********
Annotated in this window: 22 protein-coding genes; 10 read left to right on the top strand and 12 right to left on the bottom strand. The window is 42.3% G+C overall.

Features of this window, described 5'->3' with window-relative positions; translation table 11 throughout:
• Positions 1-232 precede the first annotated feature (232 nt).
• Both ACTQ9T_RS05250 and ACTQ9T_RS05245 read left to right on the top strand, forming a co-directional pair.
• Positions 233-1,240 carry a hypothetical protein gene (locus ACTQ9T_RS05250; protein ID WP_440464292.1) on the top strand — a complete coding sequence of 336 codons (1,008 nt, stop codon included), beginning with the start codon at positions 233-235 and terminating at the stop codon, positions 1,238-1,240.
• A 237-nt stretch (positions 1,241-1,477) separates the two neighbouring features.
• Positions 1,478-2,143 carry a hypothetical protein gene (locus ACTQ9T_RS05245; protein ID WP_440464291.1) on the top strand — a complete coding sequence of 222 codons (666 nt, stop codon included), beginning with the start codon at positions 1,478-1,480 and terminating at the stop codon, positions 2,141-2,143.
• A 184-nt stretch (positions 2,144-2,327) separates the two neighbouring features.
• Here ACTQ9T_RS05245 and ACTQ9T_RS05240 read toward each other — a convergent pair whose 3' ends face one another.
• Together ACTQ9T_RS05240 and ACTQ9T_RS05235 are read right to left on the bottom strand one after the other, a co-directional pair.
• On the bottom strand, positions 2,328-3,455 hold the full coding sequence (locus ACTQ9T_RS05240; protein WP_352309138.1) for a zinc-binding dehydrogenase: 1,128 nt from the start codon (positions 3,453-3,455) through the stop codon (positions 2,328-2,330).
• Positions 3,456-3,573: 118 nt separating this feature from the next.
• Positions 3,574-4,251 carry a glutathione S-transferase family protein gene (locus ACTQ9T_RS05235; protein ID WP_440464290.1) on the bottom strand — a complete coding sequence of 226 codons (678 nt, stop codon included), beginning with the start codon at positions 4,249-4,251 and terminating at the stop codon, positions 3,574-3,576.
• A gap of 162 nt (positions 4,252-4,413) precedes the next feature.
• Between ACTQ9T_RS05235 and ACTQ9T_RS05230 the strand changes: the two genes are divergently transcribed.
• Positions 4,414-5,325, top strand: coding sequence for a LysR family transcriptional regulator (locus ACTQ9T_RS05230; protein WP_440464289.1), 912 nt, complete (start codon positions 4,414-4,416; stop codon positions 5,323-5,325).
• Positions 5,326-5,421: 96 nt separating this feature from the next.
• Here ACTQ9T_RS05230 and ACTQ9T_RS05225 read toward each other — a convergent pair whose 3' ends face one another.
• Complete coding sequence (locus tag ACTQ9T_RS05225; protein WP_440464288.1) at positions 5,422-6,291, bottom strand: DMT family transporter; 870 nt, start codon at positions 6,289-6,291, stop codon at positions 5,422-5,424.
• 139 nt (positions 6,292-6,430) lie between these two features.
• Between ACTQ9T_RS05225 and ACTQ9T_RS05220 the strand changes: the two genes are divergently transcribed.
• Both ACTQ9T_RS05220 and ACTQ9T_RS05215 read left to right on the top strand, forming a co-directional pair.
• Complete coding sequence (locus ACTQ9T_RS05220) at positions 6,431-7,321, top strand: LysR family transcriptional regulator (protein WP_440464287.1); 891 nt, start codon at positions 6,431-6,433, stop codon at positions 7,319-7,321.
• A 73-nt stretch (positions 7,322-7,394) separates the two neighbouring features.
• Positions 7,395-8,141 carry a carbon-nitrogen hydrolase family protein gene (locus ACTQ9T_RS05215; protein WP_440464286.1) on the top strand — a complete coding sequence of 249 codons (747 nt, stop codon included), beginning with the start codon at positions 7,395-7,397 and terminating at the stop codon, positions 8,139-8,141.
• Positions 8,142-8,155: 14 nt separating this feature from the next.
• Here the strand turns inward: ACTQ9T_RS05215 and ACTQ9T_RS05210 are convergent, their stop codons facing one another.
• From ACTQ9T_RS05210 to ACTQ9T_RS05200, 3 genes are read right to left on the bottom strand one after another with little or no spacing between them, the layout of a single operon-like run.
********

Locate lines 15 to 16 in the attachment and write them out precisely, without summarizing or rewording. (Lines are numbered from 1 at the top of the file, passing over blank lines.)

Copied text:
• Between ACTQ9T_RS05235 and ACTQ9T_RS05230 the strand changes: the two genes are divergently transcribed.
• Positions 4,414-5,325, top strand: coding sequence for a LysR family transcriptional regulator (locus ACTQ9T_RS05230; protein WP_440464289.1), 912 nt, complete (start codon positions 4,414-4,416; stop codon positions 5,323-5,325).